How the IoT Is Collapsing Different Oil and Fuel Theft Methods

The Internet of Things is helping the oil industry monitor the movement of crude oil and its products, even from remote locations.
Published: October 6, 2019

Oil theft is one of the biggest hiccups that affect the oil industry drastically in terms of financial losses. Since oil and its refined products are fungible substances, it is very easy for thieves to steal them without being detected. Around $133 billion worth of oil is stolen annually and sold illegally on the black market. This crude oil is then processed in artisanal refineries to produce low-quality petroleum products.

Due to artisanal refining techniques and oil smuggling, the price of petrol and diesel is continuously soaring. Oil spills caused by improper oil extraction and transportation methods contaminate the environment to a large extent. These implications may become severe based on the method that thieves use to steal oil. Pipeline vandalism and illegal oil bunkering are among the methods that thieves use to steal fuel. Oil companies need to take preventive steps to ensure that petroleum-based products remain secure.

The Internet of Things (IoT) is one technology that is helping the entire oil industry to monitor the movement of crude and its products, even from remote locations. The IoT is a network of objects connected with each other over a wide area. The objects are integrated with technologies that allow them to share information and transmit data to distant locations.

Its implementation is helping oil refineries and companies to tackle financial losses and meet the demands of end consumers. With collective usage of traditional oil dyeing or molecular marking methods and the Internet of Things, oil-stealing practices can be tackled. Let’s examine several methods that thieves use to steal oil, and the ways in which they can be countered:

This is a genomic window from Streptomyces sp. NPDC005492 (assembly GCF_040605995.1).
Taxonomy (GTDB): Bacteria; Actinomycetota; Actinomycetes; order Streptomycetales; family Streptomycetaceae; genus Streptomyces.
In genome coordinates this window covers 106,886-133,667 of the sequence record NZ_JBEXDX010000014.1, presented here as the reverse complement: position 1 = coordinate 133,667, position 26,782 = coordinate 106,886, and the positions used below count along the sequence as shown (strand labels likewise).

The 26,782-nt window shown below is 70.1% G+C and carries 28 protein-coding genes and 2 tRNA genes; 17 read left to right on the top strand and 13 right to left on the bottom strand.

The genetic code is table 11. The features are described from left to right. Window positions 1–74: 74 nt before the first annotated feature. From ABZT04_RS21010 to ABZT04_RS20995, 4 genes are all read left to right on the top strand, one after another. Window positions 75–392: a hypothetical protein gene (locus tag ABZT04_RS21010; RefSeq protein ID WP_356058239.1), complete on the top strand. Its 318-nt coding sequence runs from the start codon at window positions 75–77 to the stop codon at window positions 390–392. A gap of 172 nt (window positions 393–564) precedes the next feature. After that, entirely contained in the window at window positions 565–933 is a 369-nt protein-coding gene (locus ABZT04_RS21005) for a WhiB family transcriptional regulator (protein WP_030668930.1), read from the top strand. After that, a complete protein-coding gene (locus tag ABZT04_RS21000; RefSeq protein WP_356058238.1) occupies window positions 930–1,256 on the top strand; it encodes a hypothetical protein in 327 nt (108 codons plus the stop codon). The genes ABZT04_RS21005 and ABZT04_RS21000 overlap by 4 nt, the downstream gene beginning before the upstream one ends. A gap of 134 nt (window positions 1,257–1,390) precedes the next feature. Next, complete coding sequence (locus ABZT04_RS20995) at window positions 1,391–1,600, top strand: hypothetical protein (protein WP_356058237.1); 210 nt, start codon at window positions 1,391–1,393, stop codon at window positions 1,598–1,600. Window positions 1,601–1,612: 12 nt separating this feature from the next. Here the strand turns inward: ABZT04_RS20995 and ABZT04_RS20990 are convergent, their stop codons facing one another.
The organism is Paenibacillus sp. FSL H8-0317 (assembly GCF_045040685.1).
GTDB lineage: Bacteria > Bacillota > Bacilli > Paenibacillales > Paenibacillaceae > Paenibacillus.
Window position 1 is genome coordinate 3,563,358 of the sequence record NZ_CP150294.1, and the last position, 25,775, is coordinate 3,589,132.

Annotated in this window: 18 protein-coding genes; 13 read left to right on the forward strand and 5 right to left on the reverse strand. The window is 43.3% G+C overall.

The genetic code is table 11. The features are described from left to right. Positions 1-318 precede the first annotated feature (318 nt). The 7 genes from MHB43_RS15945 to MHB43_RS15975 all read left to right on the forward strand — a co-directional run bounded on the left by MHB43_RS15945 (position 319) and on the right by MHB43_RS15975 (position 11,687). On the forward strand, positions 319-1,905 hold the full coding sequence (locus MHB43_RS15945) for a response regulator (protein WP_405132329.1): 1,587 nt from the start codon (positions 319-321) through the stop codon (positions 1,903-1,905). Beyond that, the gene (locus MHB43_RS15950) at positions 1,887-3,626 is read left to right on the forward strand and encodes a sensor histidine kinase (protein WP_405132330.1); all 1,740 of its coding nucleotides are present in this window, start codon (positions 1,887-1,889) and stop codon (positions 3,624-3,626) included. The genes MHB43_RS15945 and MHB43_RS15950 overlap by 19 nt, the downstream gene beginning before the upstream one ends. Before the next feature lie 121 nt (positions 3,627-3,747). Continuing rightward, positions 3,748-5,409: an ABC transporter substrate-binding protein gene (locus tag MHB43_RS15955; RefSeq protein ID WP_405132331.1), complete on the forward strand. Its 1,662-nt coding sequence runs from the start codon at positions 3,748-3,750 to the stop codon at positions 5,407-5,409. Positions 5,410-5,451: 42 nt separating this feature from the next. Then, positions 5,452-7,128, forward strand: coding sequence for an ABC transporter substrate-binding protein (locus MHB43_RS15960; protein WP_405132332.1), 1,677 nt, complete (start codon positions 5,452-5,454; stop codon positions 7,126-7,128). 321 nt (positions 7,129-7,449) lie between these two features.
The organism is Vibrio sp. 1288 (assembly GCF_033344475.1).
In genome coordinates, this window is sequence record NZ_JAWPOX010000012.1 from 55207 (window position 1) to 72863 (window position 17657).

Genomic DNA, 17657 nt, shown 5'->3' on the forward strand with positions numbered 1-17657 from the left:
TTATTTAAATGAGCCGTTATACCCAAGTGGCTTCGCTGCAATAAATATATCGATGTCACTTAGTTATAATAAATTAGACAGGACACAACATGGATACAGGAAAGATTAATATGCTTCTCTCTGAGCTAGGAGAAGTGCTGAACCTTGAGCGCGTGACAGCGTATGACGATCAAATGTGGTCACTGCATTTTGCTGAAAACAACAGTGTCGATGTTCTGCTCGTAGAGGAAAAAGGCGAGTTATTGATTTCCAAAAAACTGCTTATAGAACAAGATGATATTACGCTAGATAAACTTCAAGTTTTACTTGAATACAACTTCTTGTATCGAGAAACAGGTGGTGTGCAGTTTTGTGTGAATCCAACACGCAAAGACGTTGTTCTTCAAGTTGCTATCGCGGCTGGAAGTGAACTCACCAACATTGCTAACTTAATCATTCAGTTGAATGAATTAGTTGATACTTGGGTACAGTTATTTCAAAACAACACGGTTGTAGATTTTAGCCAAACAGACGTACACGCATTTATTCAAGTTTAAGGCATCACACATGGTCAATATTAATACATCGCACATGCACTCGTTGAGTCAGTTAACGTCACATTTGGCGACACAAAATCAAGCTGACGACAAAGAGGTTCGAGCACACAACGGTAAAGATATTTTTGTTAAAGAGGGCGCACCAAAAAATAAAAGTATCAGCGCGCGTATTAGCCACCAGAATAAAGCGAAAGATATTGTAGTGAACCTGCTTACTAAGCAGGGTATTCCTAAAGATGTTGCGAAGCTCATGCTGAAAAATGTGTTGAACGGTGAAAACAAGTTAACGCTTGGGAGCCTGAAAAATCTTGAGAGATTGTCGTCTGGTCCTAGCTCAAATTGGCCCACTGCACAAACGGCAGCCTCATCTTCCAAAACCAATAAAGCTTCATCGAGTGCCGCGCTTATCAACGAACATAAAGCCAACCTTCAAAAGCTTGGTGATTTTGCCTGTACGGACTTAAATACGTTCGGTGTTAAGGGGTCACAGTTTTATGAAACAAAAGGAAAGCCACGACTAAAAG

Pipeline Vandalism and Tapping
Pipeline tapping is one of the major challenges that oil refineries face. This method is mainly prevalent in African countries. In Nigeria alone, oil pipeline vandalism has increased by 77 percent within a single month. “Oil mice” (thieves) drill a hole in a pipeline and install illicit taps to divert oil and other refined products.

Since pipelines are buried in complicated and remote geographical locations, it becomes very difficult for refineries to keep an eye on them. Also, pipelines can run for several kilometres, making inspection and maintenance tasks more complex and rigid. Oil mice take advantage of these complexities and flee undetected with the stolen oil. Sometimes, these practices result in sudden explosions and fire, which cause human casualties, pipeline damage and environmental contamination.

Current oil theft prevention systems for pipelines operate on the principle of pressure difference. Pressure sensors are placed at a pipeline’s entrance and exit. In the event that someone drills a hole in the pipeline, the pressure at the exit port decreases and an alert is raised. The problem with this system is its inability to tell the exact position of tapping. In addition, such a system is incapable of detecting minor leaks.

IoT-powered fuel theft prevention system help oil companies to keep real-time surveillance on their pipelines. Sensors, cameras and remote terminal units automatically sense and capture images, videos and other in situ signals as soon as oil mice try to tap a pipeline. These signals are then transmitted to the authorities via a network, giving them enough time to take preventive steps.